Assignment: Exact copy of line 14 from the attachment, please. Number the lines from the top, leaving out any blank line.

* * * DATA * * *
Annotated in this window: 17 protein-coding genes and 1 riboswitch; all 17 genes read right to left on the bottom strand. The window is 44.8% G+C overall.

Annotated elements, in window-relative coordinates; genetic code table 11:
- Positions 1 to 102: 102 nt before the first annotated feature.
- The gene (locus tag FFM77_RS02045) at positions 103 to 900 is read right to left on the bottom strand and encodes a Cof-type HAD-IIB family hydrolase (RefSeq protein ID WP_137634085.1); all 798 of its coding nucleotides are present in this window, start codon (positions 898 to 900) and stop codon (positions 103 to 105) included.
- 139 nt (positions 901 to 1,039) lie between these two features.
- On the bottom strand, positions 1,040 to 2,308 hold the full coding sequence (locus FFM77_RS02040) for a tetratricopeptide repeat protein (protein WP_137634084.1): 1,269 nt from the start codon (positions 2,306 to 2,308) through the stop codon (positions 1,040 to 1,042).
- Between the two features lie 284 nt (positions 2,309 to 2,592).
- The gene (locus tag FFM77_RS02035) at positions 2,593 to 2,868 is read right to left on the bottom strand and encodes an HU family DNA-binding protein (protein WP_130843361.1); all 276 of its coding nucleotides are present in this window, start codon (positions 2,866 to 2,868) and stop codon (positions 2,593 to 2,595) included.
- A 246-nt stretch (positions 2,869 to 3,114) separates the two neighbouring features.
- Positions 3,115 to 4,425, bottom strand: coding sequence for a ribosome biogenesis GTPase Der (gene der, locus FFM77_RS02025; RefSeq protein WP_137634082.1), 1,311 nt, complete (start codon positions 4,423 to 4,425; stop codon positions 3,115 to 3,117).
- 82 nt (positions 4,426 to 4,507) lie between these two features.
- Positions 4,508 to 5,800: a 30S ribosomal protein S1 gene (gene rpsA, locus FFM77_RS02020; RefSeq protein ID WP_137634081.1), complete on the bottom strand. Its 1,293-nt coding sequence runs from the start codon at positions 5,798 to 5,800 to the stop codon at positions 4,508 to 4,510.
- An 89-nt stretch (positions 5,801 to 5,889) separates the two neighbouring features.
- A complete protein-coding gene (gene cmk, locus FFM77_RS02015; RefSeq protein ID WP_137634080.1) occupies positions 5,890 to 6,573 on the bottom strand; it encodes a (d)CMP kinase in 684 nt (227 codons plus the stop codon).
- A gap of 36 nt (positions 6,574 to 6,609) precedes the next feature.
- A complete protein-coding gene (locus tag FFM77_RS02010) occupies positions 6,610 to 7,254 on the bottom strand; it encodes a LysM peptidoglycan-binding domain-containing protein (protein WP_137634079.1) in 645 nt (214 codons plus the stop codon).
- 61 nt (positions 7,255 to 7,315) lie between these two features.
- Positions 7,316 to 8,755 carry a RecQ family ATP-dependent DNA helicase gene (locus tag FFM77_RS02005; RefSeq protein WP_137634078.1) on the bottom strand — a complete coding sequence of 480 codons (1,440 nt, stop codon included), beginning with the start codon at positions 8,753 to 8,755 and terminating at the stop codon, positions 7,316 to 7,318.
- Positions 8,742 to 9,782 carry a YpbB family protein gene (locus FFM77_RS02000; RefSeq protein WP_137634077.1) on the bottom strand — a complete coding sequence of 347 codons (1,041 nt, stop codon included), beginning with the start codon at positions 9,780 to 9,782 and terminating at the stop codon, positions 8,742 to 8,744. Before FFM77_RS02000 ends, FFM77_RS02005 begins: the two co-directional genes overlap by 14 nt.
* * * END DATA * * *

- A complete protein-coding gene (gene cmk, locus FFM77_RS02015; RefSeq protein ID WP_137634080.1) occupies positions 5,890 to 6,573 on the bottom strand; it encodes a (d)CMP kinase in 684 nt (227 codons plus the stop codon).